#11  
Old 06-08-2008, 10:14 AM
asudavew's Avatar
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Join Date: Jul 2007
Location: san angelo, texas
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Default Re: Has anybody out there built the Tom Jaine oven?

Go to the Forno Bravo store.
Sign up there. (separate from here)

Put the plans in the basket. Place the order. It will cost you $0.00.

Then an email will be sent to you with a link to download them.

I suggest holding your progress until you read the plans.
And try reading through a few threads with well documented pictures and instructions.

Dave
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  #12  
Old 06-08-2008, 10:31 AM
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Join Date: Oct 2007
Location: Michigan
Posts: 919
Default Re: Has anybody out there built the Tom Jaine oven?

Is there a foundation under your block? Can't tell from the photo. These ovens are heavy, and need a solid foundation. Again, look at the plans (free) and the forum for several ideas about the best foundation to suit your climate.
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  #13  
Old 06-08-2008, 12:42 PM
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Location: Kentucky
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Default Re: Has anybody out there built the Tom Jaine oven?

I second what Dave said above. There are *dozens* of us here that have built 100% successful ovens using the Forno Bravo Pompeii plans. They are virtually foolproof.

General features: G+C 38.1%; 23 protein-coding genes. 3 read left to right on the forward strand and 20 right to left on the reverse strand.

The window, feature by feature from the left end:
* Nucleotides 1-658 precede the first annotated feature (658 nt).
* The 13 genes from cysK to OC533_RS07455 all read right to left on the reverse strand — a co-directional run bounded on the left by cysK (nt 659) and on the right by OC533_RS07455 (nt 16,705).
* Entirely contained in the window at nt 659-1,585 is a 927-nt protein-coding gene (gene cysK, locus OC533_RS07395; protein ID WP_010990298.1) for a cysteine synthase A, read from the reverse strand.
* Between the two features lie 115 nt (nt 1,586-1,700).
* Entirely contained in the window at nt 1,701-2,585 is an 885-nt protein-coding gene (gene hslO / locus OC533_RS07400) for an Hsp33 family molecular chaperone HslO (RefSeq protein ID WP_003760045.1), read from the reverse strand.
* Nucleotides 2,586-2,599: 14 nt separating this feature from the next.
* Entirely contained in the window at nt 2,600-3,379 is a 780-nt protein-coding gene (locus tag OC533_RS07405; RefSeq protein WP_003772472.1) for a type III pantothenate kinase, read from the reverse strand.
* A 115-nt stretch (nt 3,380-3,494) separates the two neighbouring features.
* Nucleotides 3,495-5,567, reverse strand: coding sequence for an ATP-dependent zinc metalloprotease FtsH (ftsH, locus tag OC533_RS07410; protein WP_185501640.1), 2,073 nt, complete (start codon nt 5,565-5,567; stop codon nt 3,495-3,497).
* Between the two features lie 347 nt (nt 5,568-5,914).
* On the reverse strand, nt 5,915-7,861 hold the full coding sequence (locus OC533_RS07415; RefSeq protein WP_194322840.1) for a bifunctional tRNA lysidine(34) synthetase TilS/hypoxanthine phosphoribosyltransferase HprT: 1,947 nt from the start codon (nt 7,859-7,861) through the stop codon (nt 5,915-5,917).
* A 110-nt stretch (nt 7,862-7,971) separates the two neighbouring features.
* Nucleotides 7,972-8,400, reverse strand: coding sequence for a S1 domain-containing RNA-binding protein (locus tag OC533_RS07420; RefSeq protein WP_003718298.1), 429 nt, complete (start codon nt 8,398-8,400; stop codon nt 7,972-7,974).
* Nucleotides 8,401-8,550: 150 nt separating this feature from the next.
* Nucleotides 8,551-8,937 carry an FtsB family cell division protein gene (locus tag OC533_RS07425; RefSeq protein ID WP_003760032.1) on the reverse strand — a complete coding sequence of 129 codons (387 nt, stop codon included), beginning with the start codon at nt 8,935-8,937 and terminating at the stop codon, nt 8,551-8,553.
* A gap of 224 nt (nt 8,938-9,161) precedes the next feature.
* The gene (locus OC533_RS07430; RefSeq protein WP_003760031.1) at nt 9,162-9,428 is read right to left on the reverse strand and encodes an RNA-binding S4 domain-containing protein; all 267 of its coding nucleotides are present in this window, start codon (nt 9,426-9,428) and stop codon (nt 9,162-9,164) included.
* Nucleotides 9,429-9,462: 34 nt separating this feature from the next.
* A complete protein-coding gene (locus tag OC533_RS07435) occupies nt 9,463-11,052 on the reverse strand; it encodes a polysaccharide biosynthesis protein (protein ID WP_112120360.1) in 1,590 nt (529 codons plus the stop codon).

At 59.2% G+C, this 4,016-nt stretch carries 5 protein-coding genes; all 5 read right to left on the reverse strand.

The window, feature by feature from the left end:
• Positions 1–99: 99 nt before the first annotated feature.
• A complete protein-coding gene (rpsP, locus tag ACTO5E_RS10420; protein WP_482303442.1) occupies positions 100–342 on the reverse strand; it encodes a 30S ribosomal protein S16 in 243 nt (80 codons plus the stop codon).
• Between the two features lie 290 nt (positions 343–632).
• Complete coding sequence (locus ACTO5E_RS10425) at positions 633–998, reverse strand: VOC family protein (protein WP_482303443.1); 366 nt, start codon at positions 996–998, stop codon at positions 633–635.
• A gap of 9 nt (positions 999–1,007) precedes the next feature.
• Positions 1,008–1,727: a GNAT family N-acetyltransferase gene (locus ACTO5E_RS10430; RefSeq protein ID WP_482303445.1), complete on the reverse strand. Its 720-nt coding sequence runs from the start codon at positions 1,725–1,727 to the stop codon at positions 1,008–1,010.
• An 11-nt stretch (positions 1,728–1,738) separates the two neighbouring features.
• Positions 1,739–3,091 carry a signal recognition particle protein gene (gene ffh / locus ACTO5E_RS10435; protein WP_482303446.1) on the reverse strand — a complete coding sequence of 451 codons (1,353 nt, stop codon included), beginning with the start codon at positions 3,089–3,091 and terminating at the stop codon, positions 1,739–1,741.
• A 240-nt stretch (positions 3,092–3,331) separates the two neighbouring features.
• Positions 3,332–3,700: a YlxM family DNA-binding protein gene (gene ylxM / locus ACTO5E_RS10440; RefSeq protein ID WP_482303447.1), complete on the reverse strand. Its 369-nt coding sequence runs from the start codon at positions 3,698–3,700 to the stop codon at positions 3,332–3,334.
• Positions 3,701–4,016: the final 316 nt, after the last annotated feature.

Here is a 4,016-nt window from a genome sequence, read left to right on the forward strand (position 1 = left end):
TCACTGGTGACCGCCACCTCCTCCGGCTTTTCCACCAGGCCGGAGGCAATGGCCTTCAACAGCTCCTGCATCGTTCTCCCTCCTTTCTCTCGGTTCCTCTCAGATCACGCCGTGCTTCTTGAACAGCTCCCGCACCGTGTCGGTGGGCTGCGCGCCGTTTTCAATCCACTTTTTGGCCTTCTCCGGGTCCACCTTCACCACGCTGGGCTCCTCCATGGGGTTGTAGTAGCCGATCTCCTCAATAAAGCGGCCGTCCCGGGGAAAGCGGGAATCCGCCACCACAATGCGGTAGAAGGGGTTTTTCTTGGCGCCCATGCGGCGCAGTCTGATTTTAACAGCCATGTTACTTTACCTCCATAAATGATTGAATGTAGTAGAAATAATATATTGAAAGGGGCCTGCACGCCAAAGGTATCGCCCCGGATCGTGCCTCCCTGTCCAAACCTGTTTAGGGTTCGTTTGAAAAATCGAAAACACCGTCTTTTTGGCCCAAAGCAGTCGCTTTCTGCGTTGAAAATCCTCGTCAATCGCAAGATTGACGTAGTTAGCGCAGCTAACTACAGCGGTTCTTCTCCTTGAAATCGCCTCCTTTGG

Most of us can't give input to the Jaine design because we are not familiar with it. I can just about guarantee you success with the Pompeii oven.

Here's the direct link to add the (free) plans to your shopping basket:
Pompeii Oven Instruction e-Book (pdf) :: Instruction Manuals, CD ROMs & eBooks :: Forno Bravo Store

I'm glad you found us and started asking questions!!
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  #14  
Old 06-08-2008, 01:51 PM
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Join Date: Mar 2008
Location: Washington State USA
Posts: 780
Default Re: Has anybody out there built the Tom Jaine oven?

Seems this Tom Jaine is a bit of local color, certainly he isn't lacking in the self esteem department. Here's a link to an interesting site regarding the fellow and a quote (which I thought at first was meant as a joke but apparently he is serious):


"I had to be passed by the boss of the Consumers Association. He thought I was a limp-wristed fool from start to finish. I nearly blew it at the interview." After five years, Tom returned to Devon and became a baker. "I was the world expert on bread, built my own bread oven, and wrote my bread book, Making Bread At Home."

Here's the link:
Weekend Telegraph profile of Tom Jaine and Prospect Books